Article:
Game Recs

You need to play the best murder mystery on Xbox Game Pass ASAP

Don’t trust anyone.

Originally Published: 
Danganronpa art
Spike Chunsoft

Destiny hangs in the balance as you interrogate the rest of your class, questioning if you can trust any of the people you’ve grown to know. This 2010 murder mystery title helped launch one of the most unique series in all of gaming. And now this must-play is available for anyone with an Xbox Game Pass subscription.

Danganronpa: Trigger Happy Havoc falls in a growing sub-section of mystery and horror, where a group of people is trapped by a psychopath and forced to compete in deadly games or activities. Games like Zero Escape, and movies like Saw and Escape Room also fall into this sub-genre. Danganronpa, however, still proves that it’s the king of this setup, looping in some absolutely absurd characters and heaps of anime flair. If you couldn’t guess, of course, it’s an incredibly dark and violent experience.

The game’s story is set in Hope’s Peak Academy, a high-caliber high school that only enrolls students that are at the top of their fields each year. The main character, Makoto Naegi, is actually the only “non-brilliant” student as he’s enrolled in the school by winning a raffle. As he and the other students arrive they meet a sadistic teddy bear named Monokuma that tells them that they’ll be trapped in the school for the rest of their lives, with one catch; if they can end the life of another student and not be found out, they can leave.

Each character in Danganronpa is the best at something, like Junko who’s the “Ultimate Fashionista.”

Spike Chunsoft

Danganronpa’s narrative is where the game really shines, as it’s a fantastic murder mystery that keeps you guessing at each and every turn. Much of the experience plays out like a visual novel with a bit of exploration. The story is split up into different chapters, which are then split up into two different gameplay sections, School Life and Class Trials.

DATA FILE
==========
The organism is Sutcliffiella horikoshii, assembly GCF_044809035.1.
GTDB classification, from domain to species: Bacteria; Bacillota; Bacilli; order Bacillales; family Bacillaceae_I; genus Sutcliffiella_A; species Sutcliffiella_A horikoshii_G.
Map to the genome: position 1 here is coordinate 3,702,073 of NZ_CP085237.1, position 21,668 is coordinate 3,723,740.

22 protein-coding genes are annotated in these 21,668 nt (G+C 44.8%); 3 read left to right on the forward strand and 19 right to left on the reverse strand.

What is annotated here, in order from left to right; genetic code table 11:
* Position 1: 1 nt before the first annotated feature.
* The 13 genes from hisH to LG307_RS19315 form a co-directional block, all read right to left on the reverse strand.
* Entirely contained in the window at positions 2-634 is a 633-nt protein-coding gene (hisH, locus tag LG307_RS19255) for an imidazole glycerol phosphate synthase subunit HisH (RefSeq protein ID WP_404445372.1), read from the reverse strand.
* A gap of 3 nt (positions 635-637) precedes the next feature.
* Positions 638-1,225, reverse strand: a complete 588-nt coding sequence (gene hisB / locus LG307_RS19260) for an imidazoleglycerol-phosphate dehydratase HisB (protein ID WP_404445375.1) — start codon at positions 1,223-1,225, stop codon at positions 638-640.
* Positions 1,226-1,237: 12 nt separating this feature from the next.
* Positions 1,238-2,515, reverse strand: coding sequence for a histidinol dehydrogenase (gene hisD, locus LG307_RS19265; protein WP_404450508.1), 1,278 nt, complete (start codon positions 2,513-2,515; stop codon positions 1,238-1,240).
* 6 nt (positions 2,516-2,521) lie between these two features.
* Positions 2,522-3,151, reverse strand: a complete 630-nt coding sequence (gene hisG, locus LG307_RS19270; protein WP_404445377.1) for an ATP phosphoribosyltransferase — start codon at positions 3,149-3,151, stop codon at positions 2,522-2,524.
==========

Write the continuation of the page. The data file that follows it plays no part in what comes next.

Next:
During the School Life sections, you get to explore the grounds of the school, dorms, etc. This is your chance to get to know the exceptionally written characters of Danganronpa, learning just what makes each of them tick. There’s a palatable sense of tension that lies over everything, however, as no one is really sure who they can trust, and that also goes for you the player.

While each character is inherently likable and sports a ridiculous visual design, they’re written as complex people. Everyone has flaws or hangups that can lead you to question just what they’re capable of. Not everything about School Life is laid back, however, as once a crime scene is discovered things take a turn for the worst.

Trials in Danganronpa are a brilliant fusion of visual novels and rail shooters.

Spike Chunsoft

At this point, you need to question every living character and search for all possible evidence. Once you’ve discovered the evidence it’s time to move onto the main event, the bombastic Class Trials.

The first time you play through a Class Trial in Danganronpa it’s an overwhelming experience, as the camera swings around the room dynamically and characters yell out their own thoughts. Here Danganronpa brilliantly applies a completely different genre, bullet shooters.

As characters talk the text pops up around the room, and you’re armed with “Truth Bullets” made up of evidence that you can use to shoot inconsistencies in what the other characters say. There are four different segments to Class Trials, with the first three based around shooting minigames. Finally, the Closing Arguments is a section where you have to piece together a type of comic strip that reveals how the crime really went down.

You never know who to trust out of Danganronpa’s cast of sixteen students.

Spike Chunsoft

Class Trials are wild deviations from the usual visual novel fare, and each one is a pulse-pounding encounter that isn’t afraid to drop in twists and turns. Just because you gathered the evidence, it doesn’t mean you know who committed the crime. You might want to be careful building an attachment to certain characters, as you never know who’s going to be next on the chopping block.

Danganronpa was a breath of fresh air for visual novels when it was released in 2010, but even twelve years later there’s nothing else quite like it, except other Danganronpa games. It’s an imaginative game that makes the most of the multiple genres it combines, and one of the most engaging murder mysteries you’ll find in gaming. Even better — if you like Danganronpa there are two more main games, a host of spinoffs, and an anime adaption.

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